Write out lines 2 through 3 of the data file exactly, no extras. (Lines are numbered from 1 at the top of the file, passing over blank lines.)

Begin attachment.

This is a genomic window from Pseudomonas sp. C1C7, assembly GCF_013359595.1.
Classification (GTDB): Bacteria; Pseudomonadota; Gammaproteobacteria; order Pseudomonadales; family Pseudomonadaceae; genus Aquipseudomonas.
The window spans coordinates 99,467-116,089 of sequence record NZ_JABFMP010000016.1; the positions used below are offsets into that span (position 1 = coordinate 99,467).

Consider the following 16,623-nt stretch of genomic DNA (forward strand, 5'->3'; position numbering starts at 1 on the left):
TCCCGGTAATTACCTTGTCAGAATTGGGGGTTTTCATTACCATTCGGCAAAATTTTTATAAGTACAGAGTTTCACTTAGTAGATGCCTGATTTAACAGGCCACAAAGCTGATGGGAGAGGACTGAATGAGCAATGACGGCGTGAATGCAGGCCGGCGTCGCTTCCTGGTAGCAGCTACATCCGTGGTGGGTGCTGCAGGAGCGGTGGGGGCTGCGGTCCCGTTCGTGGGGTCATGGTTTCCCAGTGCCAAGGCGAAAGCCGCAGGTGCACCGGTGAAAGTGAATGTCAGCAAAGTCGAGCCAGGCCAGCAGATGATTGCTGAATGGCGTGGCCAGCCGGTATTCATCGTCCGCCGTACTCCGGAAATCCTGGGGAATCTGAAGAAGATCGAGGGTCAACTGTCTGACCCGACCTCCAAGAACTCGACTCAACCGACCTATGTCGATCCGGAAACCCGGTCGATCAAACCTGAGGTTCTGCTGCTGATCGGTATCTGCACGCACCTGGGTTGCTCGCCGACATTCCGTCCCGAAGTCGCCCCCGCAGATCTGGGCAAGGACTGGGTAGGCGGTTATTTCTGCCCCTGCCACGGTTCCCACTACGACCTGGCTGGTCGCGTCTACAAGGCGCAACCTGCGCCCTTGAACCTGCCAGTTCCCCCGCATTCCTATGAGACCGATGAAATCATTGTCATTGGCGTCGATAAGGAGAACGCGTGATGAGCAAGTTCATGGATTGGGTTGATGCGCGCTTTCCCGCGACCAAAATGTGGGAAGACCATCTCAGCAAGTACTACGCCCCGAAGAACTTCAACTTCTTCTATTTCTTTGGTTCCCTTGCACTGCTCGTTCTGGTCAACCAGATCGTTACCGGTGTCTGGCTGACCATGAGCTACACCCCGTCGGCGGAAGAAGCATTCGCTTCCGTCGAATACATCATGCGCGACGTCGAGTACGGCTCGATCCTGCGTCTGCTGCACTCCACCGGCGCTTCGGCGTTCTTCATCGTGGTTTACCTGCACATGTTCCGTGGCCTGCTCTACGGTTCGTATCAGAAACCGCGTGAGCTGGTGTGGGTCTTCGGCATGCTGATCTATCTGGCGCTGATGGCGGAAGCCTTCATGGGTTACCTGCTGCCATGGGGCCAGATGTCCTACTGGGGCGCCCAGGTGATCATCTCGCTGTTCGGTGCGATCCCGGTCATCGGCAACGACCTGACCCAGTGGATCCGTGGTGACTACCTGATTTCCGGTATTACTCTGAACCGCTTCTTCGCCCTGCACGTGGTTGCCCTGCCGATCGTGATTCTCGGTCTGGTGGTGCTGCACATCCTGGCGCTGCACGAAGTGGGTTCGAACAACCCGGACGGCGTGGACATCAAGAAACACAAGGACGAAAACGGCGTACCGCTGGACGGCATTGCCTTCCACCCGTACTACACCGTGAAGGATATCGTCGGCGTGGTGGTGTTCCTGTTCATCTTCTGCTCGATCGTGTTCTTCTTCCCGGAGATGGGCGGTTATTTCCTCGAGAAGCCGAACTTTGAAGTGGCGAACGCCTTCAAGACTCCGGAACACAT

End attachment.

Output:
Classification (GTDB): Bacteria; Pseudomonadota; Gammaproteobacteria; order Pseudomonadales; family Pseudomonadaceae; genus Aquipseudomonas.
The window spans coordinates 99,467-116,089 of sequence record NZ_JABFMP010000016.1; the positions used below are offsets into that span (position 1 = coordinate 99,467).